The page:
Burris’s race neither qualifies him nor disqualifies him from consideration for that senate seat; it’s simply irrelevant. At the risk of sounding like a racist myself, I think older blacks like Rush should stop perpetuating the race issue. He was the first to speak out about Burris’s race and the only one to indicate that it somehow entitles Burris to be seated. I keep trying to be open-minded about race and I get really, really tired of hearing that anyone is entitled to special treatment on that basis alone.

It’s rather sad that Burris would demean himself by coming out of retirement to write a questionable new ending to a previously honorable career. It is even more lamentable that Congressman Rush would play the race card yet again, even as America is about to inaugurate her first black president.

Surprise! Blago says he did nothing wrong


Illinois Governor Rod Blagojevich just appeared before reporters to announce his innocence of all charges of corruption and conspiracy. Time will tell, but he made it clear he is not going to step down from his post.

There were no surprises in his remarks so my attention wandered to his body language and demeanor. He appeared to be somewhat breathless, perhaps from nervousness or agitation. A network crawl cut off the bottom of the screen, but it seemed  he was constantly shifting his weight from one foot to the other and rarely let go of the lectern, holding it with one or sometimes both hands. He licked his lips several times as he spoke.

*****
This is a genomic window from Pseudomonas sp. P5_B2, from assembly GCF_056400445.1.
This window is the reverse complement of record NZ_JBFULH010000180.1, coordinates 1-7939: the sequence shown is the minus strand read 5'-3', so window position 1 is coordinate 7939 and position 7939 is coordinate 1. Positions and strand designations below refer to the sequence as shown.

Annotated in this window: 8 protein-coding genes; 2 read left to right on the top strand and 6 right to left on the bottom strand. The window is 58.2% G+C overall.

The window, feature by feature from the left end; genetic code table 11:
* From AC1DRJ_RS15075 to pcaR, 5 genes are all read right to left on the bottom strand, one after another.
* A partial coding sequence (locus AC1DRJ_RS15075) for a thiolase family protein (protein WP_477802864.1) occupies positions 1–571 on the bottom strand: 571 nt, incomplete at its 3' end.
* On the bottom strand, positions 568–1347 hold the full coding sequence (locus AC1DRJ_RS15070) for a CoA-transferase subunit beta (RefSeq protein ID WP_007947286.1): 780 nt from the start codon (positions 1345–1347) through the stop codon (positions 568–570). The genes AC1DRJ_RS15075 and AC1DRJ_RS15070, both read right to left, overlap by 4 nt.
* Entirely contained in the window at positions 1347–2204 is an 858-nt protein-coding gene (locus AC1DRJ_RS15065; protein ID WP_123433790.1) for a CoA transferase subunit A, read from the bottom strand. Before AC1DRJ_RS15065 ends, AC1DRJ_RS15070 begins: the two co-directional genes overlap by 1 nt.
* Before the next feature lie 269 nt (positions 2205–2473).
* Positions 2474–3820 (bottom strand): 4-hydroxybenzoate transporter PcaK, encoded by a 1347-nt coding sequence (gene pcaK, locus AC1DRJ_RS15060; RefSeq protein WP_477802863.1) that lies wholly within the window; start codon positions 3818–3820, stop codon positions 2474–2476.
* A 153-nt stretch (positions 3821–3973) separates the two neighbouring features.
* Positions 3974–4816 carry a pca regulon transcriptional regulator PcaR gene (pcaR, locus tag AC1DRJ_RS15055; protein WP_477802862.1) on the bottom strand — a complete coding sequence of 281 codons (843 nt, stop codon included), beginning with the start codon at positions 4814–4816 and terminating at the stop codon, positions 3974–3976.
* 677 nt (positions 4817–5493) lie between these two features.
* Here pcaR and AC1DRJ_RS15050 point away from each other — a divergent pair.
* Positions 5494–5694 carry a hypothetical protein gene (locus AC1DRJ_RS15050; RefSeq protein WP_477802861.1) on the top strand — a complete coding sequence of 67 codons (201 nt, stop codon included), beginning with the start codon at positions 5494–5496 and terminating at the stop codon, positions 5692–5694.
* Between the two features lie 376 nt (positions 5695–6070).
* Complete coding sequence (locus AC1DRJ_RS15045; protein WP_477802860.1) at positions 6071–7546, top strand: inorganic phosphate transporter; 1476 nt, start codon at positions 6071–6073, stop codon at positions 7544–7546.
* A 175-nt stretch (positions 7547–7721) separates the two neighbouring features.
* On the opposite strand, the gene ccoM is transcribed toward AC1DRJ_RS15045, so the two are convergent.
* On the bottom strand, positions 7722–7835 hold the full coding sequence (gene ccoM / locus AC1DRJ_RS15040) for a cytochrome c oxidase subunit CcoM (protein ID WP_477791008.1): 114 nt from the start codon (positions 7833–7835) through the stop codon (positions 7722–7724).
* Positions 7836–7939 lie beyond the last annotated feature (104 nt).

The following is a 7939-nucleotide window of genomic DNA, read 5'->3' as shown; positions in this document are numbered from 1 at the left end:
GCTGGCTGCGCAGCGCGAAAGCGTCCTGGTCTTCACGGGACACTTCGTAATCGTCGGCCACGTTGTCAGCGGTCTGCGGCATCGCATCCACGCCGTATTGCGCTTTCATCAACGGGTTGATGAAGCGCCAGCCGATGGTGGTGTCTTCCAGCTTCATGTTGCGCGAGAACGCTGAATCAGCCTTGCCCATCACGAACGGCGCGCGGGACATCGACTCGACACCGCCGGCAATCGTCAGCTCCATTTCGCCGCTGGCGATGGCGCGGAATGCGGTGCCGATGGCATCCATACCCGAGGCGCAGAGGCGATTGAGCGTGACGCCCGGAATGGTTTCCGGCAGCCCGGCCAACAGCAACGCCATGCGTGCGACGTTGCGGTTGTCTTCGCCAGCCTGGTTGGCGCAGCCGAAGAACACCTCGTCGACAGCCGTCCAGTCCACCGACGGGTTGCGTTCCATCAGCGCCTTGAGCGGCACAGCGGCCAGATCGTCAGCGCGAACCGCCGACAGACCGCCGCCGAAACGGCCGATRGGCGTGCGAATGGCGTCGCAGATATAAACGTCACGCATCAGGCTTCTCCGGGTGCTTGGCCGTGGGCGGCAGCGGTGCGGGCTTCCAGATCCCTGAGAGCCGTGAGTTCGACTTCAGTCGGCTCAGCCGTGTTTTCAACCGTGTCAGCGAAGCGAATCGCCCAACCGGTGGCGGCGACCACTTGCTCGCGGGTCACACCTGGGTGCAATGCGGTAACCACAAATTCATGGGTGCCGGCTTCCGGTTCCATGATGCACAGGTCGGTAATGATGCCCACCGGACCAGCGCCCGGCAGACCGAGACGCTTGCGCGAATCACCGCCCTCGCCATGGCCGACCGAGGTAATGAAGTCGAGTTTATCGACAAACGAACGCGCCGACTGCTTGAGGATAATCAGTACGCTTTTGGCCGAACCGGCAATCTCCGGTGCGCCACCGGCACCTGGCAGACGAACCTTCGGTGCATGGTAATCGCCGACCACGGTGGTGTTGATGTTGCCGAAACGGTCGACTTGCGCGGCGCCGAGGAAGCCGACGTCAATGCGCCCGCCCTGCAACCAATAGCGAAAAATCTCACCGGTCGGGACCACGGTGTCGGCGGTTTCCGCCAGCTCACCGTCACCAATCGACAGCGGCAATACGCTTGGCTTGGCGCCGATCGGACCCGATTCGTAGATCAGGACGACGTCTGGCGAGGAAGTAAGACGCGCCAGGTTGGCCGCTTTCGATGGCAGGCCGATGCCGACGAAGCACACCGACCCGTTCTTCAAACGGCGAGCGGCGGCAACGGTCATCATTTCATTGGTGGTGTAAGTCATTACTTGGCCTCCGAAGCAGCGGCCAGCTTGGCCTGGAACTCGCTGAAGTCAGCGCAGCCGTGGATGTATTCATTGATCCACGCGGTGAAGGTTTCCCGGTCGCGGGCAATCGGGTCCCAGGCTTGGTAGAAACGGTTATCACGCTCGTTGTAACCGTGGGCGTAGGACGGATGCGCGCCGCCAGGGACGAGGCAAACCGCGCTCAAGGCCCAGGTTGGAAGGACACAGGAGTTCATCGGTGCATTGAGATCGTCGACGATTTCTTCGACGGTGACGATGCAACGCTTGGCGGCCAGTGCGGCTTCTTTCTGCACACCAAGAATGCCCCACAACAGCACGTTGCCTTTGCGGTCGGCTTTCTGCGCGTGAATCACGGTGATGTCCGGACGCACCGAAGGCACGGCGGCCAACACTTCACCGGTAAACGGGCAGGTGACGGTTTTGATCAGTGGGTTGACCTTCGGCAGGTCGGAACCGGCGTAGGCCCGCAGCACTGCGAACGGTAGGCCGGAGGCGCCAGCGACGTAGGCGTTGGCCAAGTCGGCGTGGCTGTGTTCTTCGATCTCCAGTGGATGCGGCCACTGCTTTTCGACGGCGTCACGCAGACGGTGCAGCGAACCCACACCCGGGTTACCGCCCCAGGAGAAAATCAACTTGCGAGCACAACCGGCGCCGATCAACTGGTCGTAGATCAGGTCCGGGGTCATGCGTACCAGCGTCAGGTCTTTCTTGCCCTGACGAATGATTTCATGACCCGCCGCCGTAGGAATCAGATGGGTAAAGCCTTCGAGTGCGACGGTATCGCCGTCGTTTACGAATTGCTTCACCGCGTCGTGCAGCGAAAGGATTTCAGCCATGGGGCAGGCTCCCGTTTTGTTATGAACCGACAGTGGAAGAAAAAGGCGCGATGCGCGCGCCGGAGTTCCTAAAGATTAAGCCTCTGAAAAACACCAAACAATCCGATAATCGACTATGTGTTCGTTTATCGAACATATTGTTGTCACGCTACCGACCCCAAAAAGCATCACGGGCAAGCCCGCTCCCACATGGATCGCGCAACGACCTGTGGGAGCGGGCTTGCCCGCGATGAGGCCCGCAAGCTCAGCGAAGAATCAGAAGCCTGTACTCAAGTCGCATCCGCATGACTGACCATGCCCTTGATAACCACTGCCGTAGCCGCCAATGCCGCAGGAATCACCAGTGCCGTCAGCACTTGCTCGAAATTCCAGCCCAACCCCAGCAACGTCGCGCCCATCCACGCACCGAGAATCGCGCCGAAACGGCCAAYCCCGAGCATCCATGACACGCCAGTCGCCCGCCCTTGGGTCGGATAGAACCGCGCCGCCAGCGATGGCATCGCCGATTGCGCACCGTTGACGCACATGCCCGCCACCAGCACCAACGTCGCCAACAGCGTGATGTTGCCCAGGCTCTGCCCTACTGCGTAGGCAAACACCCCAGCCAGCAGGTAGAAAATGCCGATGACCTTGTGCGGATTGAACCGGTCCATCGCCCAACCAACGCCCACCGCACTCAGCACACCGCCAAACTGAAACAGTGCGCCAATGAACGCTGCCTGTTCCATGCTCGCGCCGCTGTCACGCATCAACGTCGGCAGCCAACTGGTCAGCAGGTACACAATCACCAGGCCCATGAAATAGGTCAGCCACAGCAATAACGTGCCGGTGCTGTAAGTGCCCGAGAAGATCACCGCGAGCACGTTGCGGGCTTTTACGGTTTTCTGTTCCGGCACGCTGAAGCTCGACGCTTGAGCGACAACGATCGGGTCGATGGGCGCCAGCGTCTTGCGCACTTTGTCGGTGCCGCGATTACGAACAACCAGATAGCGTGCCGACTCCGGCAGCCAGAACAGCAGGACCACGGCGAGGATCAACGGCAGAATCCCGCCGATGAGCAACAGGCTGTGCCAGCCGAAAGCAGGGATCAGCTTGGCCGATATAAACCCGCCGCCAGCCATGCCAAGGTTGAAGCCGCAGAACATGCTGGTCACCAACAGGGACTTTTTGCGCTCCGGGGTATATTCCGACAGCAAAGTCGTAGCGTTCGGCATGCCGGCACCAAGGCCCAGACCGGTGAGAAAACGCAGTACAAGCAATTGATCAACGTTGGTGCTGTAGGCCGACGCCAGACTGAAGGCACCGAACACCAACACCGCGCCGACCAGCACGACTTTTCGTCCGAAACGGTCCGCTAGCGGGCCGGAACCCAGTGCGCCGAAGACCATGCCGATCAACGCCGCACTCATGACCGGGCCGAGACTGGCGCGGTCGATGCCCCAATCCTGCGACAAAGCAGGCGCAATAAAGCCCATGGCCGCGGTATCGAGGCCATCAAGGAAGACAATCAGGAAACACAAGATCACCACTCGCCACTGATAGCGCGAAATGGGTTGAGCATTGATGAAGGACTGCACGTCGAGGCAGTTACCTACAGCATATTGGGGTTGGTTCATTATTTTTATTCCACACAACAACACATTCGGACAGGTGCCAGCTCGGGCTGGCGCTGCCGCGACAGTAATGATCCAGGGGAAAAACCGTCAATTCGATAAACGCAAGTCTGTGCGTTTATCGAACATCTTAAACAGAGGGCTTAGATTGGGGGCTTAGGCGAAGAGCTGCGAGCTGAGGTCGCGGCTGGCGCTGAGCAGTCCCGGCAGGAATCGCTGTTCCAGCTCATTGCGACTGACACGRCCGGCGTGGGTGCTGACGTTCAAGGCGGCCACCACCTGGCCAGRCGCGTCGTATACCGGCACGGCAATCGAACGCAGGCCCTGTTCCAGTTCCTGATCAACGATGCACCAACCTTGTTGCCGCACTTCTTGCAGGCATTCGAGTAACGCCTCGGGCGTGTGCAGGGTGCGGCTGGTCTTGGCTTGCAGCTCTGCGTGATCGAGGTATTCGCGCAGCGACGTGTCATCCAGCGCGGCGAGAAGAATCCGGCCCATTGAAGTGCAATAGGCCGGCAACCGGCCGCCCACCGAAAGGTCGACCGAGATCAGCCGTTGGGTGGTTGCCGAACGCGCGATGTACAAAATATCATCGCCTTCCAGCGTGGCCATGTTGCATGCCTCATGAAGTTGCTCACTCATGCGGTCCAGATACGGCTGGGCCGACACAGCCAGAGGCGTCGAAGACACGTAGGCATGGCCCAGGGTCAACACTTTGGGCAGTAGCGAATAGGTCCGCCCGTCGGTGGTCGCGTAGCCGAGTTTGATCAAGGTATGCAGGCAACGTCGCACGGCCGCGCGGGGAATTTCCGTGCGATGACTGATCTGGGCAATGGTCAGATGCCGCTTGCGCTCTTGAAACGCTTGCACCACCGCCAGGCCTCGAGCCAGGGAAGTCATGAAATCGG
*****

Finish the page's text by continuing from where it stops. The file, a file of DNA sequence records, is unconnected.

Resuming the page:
If I remember correctly, all these things indicate possible lying. On the other hand, they could just mean he was running late and had to rush to the stage, was bouncing on the balls of his feet like an eager fighter in the ring, and had chapped lips from jogging in the Chicago cold.

No doubt some body language “expert” will analyze Blago’s presentation and explain to all of us what his movements and attitude revealed.

Aside from that, the news is what everyone expected: the governor has no intention of resigning and remains innocent until proven guilty in court. The Illinois legislature must now move forward with its impeachment proceedings against him.

Jesse Jackson Jr. too close to Blagojevich?

Jesse Jackson, Jr.

The dirty news about Illinois Governor Rod Blagojevich keeps coming and keeps getting worse. Just hearing it makes me want to go take a bath.

What has puzzled me most, though, is the press conference held yesterday by Jesse Jackson, Jr. I suppose he felt he had to respond quickly to the reports of his contact with Blagojevich, but it verged on “methinks he doth protest too much.” Not to mention his delivery sounded like a wind-up to taking his name out of contention for Obama’s open Senate seat — and then he didn’t do it. The whole thing just sounded a bit odd.

Until yesterday, I had rather liked the young J.J.Jr. And that despite the fact that I can’t stand his father. But after yesterday, in my mind, there’s now a question mark hanging over his head. I hadn’t even heard his name mentioned until suddenly he was there on camera vehemently denying any improper contact with Blagojevich.

I’m disappointed in him, or maybe in myself. If he is involved in all that dirt — for shame. If he isn’t, then his chance to assume Obama’s seat in the Senate has been severely tarnished for the immediate future, and that, too, is a real shame.